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Signal App Encrypts iPhone Calls for Free

You never know who might be listening in on you iPhone conversations — unless you have Signal, in which case the answer is probably "no one." The Signal privacy app has made its way to iOS, making it the first free app that offers end-to-end encryption on Apple phones.

Signal comes from Open WhisperSystems, which privacy buffs may recognize as the company behind the RedPhone and TextSecure apps for Android. Like the company's other projects, Signal is open source, meaning that you can verify the program's security for yourself, or offer your own improvements.

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The program itself is extremely easy to use. After a one-time verification code sent via text, users can open Signal and converse with others via their regular contacts lists and phone numbers. Keep in mind, though, that while Signal uses your phone number, it uses Wi-Fi or mobile data rather than voice minutes, so using it away from a Wi-Fi network could get costly.

Also, while Signal encrypts the contents of voice calls, it doesn't hide which telephone numbers are making and receiving the calls. Law-enforcement agencies are often just as interested in who's speaking to whom as in what's being said, so if you want to disguise that aspect, you'll have to combine Signal with apps that provide disposable phone numbers.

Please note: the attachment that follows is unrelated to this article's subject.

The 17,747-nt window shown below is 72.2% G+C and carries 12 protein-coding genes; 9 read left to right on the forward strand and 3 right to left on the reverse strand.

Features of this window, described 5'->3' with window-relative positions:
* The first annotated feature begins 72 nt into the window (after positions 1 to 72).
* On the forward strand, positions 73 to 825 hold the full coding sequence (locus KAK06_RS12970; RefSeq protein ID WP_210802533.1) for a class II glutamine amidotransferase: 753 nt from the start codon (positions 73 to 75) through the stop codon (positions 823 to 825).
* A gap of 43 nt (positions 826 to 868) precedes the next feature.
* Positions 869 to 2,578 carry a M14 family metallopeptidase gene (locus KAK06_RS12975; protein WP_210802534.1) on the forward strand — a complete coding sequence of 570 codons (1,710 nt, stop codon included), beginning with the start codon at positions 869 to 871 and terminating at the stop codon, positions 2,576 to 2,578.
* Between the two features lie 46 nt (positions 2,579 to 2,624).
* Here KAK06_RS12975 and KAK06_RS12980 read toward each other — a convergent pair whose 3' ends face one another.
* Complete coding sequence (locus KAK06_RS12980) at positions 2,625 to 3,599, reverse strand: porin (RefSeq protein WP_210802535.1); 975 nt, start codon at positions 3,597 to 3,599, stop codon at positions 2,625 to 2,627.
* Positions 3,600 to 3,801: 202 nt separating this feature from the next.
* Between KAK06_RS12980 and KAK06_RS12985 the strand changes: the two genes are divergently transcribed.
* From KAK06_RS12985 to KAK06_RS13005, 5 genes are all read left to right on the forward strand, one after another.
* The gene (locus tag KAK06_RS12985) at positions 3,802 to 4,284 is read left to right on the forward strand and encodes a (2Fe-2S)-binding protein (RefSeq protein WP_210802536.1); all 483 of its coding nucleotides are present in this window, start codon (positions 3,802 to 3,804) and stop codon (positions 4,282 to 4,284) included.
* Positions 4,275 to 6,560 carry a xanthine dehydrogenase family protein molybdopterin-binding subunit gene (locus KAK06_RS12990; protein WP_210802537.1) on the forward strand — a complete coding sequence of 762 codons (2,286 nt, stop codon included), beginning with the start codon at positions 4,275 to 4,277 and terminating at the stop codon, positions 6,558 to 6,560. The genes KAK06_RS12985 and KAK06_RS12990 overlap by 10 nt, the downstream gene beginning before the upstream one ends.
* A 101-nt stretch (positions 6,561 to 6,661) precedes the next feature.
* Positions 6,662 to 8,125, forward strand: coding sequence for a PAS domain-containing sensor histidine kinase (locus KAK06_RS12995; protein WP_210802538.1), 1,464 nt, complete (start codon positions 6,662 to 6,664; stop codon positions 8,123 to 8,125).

Just to make sure that the line is secure, Signal requires each user to speak two random words displayed on the phone screen aloud. This means that, in theory, a line could never be secured if a third party were listening in, as he or she wouldn't know the code words.

Signal is also fully compatible with RedPhone for Android, meaning that Apple and Android users can communicate with one another securely. In a few months, Signal will get support for text messages, and RedPhone and TextSecure will become a single Signal app on Android as well.

Whether anyone is really listening in on your phone calls is a fair question (unless you're a criminal, the government is not interested, and if you're a criminal, the government can legally listen in anyway), but Signal is still just about the cheapest way to keep your iPhone conversations private.

Marshall Honorof is a Staff Writer for Tom's Guide. Contact him at Follow him @marshallhonorof and on Google+. Follow us @tomsguide, on Facebook and on Google+.

Marshall Honorof

Marshall Honorof is an editor for Tom's Guide, covering gaming hardware, security and streaming video. After hours, you can find him practicing taekwondo or doing deep dives on classic sci-fi.